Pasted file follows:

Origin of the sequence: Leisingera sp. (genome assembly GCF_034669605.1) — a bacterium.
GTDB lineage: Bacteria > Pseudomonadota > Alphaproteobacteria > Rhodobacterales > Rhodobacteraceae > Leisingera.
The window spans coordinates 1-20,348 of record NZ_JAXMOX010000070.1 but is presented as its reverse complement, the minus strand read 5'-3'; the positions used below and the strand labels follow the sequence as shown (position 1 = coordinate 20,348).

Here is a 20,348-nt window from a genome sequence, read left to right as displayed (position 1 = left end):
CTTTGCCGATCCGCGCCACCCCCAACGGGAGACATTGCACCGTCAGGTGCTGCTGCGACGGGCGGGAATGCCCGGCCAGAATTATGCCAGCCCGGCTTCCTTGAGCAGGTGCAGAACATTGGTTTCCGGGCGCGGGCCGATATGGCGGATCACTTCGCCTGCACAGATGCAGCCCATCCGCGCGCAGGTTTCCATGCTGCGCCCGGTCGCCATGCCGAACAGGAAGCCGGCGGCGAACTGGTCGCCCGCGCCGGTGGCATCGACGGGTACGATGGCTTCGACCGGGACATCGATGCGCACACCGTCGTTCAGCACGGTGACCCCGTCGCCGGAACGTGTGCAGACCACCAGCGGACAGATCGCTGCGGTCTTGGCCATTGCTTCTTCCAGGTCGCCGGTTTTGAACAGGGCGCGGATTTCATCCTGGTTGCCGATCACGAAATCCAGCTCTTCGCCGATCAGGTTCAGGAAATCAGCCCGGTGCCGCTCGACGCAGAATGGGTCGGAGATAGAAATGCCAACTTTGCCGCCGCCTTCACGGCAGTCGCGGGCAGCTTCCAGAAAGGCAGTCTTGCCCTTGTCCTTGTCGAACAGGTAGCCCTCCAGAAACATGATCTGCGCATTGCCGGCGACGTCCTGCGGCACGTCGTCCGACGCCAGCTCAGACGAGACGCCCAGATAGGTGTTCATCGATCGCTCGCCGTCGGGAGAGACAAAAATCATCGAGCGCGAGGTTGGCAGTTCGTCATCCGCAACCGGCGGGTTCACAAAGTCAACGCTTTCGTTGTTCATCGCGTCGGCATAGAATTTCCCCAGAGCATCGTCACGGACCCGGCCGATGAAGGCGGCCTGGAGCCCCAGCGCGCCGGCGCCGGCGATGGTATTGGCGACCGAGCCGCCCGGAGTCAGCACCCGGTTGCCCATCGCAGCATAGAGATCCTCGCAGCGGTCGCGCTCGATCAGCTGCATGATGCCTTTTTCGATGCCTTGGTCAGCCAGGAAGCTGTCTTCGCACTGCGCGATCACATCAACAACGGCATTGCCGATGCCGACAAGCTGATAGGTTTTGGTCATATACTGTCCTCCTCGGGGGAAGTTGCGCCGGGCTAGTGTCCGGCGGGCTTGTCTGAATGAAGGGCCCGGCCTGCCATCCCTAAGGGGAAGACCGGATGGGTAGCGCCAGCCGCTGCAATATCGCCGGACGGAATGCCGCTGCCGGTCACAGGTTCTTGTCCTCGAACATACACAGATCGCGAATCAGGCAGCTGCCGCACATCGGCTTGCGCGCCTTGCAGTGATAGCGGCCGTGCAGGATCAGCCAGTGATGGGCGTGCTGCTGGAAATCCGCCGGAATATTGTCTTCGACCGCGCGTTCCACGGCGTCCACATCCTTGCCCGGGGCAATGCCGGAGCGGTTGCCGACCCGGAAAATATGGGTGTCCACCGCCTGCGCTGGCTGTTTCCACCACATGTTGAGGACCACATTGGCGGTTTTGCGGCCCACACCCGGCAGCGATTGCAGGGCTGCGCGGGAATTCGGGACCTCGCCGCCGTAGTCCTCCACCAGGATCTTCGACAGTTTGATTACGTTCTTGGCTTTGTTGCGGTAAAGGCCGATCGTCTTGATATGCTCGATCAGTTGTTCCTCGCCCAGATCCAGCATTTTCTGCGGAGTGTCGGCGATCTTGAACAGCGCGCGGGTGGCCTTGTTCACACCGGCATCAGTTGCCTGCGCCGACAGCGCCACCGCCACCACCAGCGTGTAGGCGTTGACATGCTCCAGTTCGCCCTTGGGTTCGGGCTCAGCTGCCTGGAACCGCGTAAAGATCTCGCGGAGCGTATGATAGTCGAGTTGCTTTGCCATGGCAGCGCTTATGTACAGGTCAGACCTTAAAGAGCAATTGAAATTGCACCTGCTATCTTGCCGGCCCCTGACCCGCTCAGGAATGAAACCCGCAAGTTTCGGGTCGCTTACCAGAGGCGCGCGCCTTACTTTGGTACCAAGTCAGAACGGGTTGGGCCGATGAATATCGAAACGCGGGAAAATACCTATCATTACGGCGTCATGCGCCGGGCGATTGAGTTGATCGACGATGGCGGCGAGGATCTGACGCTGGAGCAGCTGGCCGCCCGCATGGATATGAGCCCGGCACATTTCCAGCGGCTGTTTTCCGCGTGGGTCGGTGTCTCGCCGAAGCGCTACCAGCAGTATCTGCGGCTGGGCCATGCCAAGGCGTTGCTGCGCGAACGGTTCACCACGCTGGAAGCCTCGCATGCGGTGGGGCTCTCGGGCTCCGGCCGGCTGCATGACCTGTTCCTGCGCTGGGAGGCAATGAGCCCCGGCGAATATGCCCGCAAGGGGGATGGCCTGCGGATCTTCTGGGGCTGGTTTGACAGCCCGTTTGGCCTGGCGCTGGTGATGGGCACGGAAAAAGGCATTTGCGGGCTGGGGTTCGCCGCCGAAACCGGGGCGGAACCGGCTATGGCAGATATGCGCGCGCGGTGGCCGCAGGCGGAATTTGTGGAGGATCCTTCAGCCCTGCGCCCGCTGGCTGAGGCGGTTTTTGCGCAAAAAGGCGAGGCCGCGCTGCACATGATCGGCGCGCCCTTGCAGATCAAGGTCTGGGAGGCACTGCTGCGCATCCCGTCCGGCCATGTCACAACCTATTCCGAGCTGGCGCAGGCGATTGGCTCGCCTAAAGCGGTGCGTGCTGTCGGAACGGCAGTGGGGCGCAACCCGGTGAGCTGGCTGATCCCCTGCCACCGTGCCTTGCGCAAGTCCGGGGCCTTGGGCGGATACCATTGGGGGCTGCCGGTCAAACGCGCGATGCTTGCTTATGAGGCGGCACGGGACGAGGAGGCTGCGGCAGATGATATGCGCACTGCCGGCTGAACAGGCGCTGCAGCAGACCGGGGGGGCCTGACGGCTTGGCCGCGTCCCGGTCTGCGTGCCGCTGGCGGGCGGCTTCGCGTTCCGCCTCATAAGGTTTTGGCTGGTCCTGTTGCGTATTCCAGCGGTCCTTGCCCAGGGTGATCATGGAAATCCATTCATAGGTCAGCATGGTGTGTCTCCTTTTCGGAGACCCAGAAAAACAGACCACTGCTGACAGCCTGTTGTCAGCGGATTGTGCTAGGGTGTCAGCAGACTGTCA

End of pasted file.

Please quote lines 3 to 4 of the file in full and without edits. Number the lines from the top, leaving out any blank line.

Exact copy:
The window spans coordinates 1-20,348 of record NZ_JAXMOX010000070.1 but is presented as its reverse complement, the minus strand read 5'-3'; the positions used below and the strand labels follow the sequence as shown (position 1 = coordinate 20,348).

Here is a 20,348-nt window from a genome sequence, read left to right as displayed (position 1 = left end):